Voting Q & A

Large blue “VOTE” logo, in which the “O” is part of a stylized wheelchair symbol’s wheel

How do I check my registration and register to vote? What is the deadline?

Click here for a website where you can check your registration status, and register to vote online in New York State. You can also register at most government offices, and at most human services agencies, including here at the North Country Center for Independence. Call us at 518-563-9058 if you want to register and need assistance.

- The voter registration deadline in New York is Friday, October 12 for the 2018 Midterms on November 6. Click here to see the registration deadlines in all 50 states.
Photo of several red, white, and blue buttons reading "VOTE"
I don't drive or have a car. How am I supposed to get to the polls?

- The first step is to make sure you know exactly where your polling place is. Click here for a website where you can find out.

- Is it close enough to walk or wheel to? Could you afford to take a cab, just that once, to cast your vote? Call your county transportation department and ask if there is wheelchair-accessible transportation that can take you to and from the polls. You can also call your local Democratic or Republican Party, (whichever you prefer), and ask if they can help you get to the polls.

- If getting to the polls is going to be difficult in any way, it’s best to plan as far ahead as possible so you can make arrangements.

Why is polling place accessibility important? Can't disabled people just vote absentee?

- In NYS, most people with disabilities can get an absentee ballot if they want one. This allows you to cast your vote by mail. And absentee votes are just as valid and counted as votes cast at the polls. Click here for more information on voting by absentee ballot in New York State.

- However, many people prefer to go to their local polling place to vote, the way most voters do, and they have a right to do so. People with disabilities also have an equal right to an accessible polling place where they can independently and privately cast their ballot. All polling places in New York State should have a way for people with mobility, motor, visual, or hearing disabilities to cast their vote.

- If you choose to have someone help you with the voting process, you may. But you cannot be forced by someone else into having help to vote.

Aren't there certain kinds of disabilities that make it impossible or inappropriate to vote?

- In the United States, you don't have to demonstrate any particular level of knowledge or understanding to be eligible to vote. You just have to be a United States citizen and 18 years old or over. That applies to everyone, including people with all kinds of disabilities.

- NYS Law allows judges to rule a person with cognitive disabilities ineligible to vote when it is part of a legal guardianship. However, it is not an automatic part of every guardianship, it can be reversed and voting allowed if appealed, and in general, people have a right to register regardless of their disabilities unless specifically deemed ineligible by a judge.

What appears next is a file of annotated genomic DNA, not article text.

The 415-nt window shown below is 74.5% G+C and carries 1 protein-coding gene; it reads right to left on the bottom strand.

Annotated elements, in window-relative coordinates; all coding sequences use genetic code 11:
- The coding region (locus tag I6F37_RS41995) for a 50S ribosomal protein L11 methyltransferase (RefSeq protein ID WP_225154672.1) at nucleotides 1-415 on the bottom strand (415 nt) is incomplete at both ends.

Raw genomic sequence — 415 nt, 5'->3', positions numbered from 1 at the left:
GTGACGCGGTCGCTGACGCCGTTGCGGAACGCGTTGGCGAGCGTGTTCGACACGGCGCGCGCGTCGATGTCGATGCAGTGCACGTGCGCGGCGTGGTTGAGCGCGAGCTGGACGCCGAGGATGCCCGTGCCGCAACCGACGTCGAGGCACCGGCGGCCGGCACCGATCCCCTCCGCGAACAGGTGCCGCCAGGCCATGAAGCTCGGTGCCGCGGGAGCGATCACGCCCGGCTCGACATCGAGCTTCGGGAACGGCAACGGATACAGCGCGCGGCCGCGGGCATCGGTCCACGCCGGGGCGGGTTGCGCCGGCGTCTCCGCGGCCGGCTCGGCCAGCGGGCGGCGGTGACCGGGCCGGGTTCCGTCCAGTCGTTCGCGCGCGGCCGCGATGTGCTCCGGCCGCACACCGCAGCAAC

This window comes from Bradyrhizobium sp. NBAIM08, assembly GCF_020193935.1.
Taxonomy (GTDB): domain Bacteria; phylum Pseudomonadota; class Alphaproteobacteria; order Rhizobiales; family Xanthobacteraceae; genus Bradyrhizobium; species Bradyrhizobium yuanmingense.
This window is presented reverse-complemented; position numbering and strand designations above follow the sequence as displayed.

- The vast majority of people with disabilities are as capable as anyone else of making their own voting decisions.

I don't know much about politics. Wouldn't it be kind of wrong for me to vote?

- One of the core principles of democracy is that you don't have to have a certain level of knowledge or intelligence to have a meaningful right to vote. If your vote isn't especially informed, and cast more on instinct, it is still valuable, and your insights are no better or worse than those of other voters.

- That said, if you feel like you would like to be more knowledgeable, you can change that. You can start by visiting websites about the 2018 Midterm Elections, and then visiting the websites of candidates who will be on your ballot.
Red white and blue sign reading "VOTE!"
Why is it important for people with disabilities to vote?

- People with disabilities are a potentially huge voting constituency. Almost 16 million people with disabilities voted in 2016. Recently, major elections have come down to thousands of votes. In local races, hundreds or even handfuls of votes can make the difference.

- In 2016, 68.3% of voting age people with disabilities were registered to vote, compared to 70.6% of non-disabled people, a 2.3% gap. 82% of registered disabled voters actually voted, compared with 88% of non-disabled registered voters, a 6% gap. (Source: Lisa Schur and Douglas Kruse, Fact sheet: Disability and Voter Turnout in the 2016 Elections).

- Just about all disability-related policy is affected by who is elected to Congress, state legislatures, counties, towns, and village offices … including the scope, quality, and funding of Medicaid and Medicare, Social Security, SNAP and housing assistance, home care, developmental disability services, independent living centers, and civil rights laws like the Americans with Disabilities Act and the Individuals with Disabilities Education Act.

- Who knows better how these and other disability programs should be designed and implemented. Very few lawmakers really know the disability experience. They rely on us not just for our votes, but for our everyday expertise on disability issues. We have the numbers and the knowledge to make a difference. But potential alone doesn’t do anything. First we have to follow through and vote.

The National Council on Independent Living has resources for voters with disabilities. Click here to visit their page.

You can also check an analysis of the races for Congress, every day from now until election day, at these pages: Senate Forecast - House Forecast.

If you are looking for information on current disability issues, visit the following websites:

2018 NCIL Legislative & Advocacy Priorities Booklet